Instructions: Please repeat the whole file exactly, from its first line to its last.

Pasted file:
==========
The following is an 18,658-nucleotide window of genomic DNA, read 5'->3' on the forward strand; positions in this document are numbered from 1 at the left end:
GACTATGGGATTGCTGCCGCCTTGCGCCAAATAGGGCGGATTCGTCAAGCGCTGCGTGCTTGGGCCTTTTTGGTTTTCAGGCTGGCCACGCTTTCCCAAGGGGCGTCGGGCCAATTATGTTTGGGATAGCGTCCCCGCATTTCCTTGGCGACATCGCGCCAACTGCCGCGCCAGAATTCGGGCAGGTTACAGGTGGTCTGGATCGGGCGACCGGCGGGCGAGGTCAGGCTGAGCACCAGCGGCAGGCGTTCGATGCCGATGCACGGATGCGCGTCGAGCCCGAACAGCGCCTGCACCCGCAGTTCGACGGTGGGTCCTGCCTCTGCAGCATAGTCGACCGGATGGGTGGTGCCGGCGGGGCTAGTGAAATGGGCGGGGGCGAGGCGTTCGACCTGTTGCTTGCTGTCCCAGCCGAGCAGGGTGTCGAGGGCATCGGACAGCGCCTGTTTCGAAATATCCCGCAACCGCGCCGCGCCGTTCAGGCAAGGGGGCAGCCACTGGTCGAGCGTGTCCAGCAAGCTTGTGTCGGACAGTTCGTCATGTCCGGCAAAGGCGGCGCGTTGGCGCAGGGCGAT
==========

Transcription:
The following is an 18,658-nucleotide window of genomic DNA, read 5'->3' on the forward strand; positions in this document are numbered from 1 at the left end:
GACTATGGGATTGCTGCCGCCTTGCGCCAAATAGGGCGGATTCGTCAAGCGCTGCGTGCTTGGGCCTTTTTGGTTTTCAGGCTGGCCACGCTTTCCCAAGGGGCGTCGGGCCAATTATGTTTGGGATAGCGTCCCCGCATTTCCTTGGCGACATCGCGCCAACTGCCGCGCCAGAATTCGGGCAGGTTACAGGTGGTCTGGATCGGGCGACCGGCGGGCGAGGTCAGGCTGAGCACCAGCGGCAGGCGTTCGATGCCGATGCACGGATGCGCGTCGAGCCCGAACAGCGCCTGCACCCGCAGTTCGACGGTGGGTCCTGCCTCTGCAGCATAGTCGACCGGATGGGTGGTGCCGGCGGGGCTAGTGAAATGGGCGGGGGCGAGGCGTTCGACCTGTTGCTTGCTGTCCCAGCCGAGCAGGGTGTCGAGGGCATCGGACAGCGCCTGTTTCGAAATATCCCGCAACCGCGCCGCGCCGTTCAGGCAAGGGGGCAGCCACTGGTCGAGCGTGTCCAGCAAGCTTGTGTCGGACAGTTCGTCATGTCCGGCAAAGGCGGCGCGTTGGCGCAGGGCGAT